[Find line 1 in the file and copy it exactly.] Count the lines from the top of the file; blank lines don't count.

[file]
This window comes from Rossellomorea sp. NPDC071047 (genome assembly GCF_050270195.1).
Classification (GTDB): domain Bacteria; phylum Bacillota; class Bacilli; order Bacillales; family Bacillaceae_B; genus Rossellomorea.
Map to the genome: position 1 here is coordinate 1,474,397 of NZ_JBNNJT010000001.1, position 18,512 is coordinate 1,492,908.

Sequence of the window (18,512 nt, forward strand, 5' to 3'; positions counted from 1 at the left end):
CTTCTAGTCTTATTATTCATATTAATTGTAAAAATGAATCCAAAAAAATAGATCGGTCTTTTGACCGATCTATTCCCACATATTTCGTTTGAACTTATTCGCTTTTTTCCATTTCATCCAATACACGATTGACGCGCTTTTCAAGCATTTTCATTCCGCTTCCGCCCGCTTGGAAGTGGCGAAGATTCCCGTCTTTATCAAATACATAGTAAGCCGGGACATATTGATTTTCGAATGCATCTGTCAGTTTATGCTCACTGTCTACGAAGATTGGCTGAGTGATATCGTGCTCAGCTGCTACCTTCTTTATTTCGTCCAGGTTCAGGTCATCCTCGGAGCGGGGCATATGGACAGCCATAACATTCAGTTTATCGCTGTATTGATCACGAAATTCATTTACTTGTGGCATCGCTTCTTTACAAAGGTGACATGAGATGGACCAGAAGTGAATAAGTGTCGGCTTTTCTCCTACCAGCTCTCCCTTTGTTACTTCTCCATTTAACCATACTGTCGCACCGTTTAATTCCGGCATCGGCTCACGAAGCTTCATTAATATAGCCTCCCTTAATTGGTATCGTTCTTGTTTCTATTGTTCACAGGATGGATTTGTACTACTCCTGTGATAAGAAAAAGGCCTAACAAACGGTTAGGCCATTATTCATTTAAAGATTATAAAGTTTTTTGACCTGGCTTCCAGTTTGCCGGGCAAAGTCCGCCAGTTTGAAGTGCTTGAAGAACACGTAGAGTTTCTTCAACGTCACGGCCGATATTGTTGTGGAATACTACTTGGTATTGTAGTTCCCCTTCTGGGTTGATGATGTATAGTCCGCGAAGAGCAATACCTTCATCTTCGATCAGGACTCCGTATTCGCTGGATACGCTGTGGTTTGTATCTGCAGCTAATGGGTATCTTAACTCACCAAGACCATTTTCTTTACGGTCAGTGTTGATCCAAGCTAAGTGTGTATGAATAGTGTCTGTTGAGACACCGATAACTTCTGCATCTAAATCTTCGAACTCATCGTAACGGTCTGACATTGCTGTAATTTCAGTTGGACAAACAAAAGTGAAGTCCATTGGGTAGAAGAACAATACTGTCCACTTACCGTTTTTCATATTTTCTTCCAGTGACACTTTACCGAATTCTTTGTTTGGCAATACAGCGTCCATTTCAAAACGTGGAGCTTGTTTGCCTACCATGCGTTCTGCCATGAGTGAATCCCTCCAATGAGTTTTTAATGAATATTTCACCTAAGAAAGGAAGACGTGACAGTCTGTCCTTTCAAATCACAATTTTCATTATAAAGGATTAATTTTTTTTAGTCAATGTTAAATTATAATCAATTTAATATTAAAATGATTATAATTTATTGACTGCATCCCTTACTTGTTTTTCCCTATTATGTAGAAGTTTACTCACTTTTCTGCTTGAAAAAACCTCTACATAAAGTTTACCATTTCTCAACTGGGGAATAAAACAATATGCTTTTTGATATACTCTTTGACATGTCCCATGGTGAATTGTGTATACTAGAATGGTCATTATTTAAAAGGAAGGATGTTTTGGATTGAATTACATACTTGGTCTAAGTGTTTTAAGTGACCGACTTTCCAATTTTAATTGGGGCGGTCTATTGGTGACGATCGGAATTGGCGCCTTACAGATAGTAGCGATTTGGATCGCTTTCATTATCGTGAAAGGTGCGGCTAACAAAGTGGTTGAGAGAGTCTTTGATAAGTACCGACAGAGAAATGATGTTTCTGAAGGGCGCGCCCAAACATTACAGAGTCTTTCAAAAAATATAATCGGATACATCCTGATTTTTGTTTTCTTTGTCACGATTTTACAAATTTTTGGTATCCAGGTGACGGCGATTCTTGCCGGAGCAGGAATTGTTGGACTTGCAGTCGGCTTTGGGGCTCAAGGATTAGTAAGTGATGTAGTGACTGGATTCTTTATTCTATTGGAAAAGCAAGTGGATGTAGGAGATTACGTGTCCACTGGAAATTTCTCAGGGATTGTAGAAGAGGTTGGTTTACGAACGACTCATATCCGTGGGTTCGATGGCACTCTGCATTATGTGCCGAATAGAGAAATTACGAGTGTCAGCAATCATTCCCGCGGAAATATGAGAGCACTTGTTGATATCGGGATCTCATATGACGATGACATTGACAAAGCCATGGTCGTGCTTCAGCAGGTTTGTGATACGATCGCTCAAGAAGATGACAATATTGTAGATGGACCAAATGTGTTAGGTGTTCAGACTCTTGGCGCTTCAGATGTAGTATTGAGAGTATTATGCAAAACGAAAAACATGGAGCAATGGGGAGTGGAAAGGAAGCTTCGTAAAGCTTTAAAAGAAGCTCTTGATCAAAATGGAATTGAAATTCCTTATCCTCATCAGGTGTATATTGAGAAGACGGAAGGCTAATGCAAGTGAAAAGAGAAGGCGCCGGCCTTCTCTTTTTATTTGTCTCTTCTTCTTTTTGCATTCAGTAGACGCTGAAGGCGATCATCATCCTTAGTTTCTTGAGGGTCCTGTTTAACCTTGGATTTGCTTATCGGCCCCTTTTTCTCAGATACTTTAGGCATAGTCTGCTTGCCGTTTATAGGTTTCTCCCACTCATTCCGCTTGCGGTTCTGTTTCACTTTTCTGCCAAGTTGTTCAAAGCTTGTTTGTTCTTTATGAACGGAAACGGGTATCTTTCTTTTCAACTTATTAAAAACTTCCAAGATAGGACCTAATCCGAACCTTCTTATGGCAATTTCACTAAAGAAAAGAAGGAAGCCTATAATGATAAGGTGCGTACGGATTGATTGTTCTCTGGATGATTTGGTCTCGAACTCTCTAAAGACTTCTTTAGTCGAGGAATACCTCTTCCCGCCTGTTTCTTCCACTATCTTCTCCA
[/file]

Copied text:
This window comes from Rossellomorea sp. NPDC071047 (genome assembly GCF_050270195.1).